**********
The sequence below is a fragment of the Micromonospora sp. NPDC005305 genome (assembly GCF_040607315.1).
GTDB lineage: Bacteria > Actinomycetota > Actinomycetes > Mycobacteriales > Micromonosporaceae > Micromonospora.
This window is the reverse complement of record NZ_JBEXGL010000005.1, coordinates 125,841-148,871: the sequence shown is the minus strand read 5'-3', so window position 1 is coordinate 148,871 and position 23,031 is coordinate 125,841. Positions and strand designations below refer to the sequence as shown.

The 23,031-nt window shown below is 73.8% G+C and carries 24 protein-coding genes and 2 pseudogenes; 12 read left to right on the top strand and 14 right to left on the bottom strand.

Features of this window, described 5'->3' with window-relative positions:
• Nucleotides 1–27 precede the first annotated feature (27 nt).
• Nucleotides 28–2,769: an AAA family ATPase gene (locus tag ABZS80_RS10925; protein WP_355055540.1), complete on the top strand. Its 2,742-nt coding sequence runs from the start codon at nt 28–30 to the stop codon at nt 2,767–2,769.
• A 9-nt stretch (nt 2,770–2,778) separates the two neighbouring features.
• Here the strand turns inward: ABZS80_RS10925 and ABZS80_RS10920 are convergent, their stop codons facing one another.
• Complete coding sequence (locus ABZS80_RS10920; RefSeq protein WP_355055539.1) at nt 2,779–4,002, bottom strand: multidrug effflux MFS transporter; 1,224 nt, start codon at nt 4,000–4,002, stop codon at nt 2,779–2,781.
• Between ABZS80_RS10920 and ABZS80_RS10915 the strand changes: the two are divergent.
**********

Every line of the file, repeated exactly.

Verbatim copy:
The sequence below is a fragment of the Micromonospora sp. NPDC005305 genome (assembly GCF_040607315.1).
GTDB lineage: Bacteria > Actinomycetota > Actinomycetes > Mycobacteriales > Micromonosporaceae > Micromonospora.
This window is the reverse complement of record NZ_JBEXGL010000005.1, coordinates 125,841-148,871: the sequence shown is the minus strand read 5'-3', so window position 1 is coordinate 148,871 and position 23,031 is coordinate 125,841. Positions and strand designations below refer to the sequence as shown.

The 23,031-nt window shown below is 73.8% G+C and carries 24 protein-coding genes and 2 pseudogenes; 12 read left to right on the top strand and 14 right to left on the bottom strand.

Features of this window, described 5'->3' with window-relative positions:
• Nucleotides 1–27 precede the first annotated feature (27 nt).
• Nucleotides 28–2,769: an AAA family ATPase gene (locus tag ABZS80_RS10925; protein WP_355055540.1), complete on the top strand. Its 2,742-nt coding sequence runs from the start codon at nt 28–30 to the stop codon at nt 2,767–2,769.
• A 9-nt stretch (nt 2,770–2,778) separates the two neighbouring features.
• Here the strand turns inward: ABZS80_RS10925 and ABZS80_RS10920 are convergent, their stop codons facing one another.
• Complete coding sequence (locus ABZS80_RS10920; RefSeq protein WP_355055539.1) at nt 2,779–4,002, bottom strand: multidrug effflux MFS transporter; 1,224 nt, start codon at nt 4,000–4,002, stop codon at nt 2,779–2,781.
• Between ABZS80_RS10920 and ABZS80_RS10915 the strand changes: the two are divergent.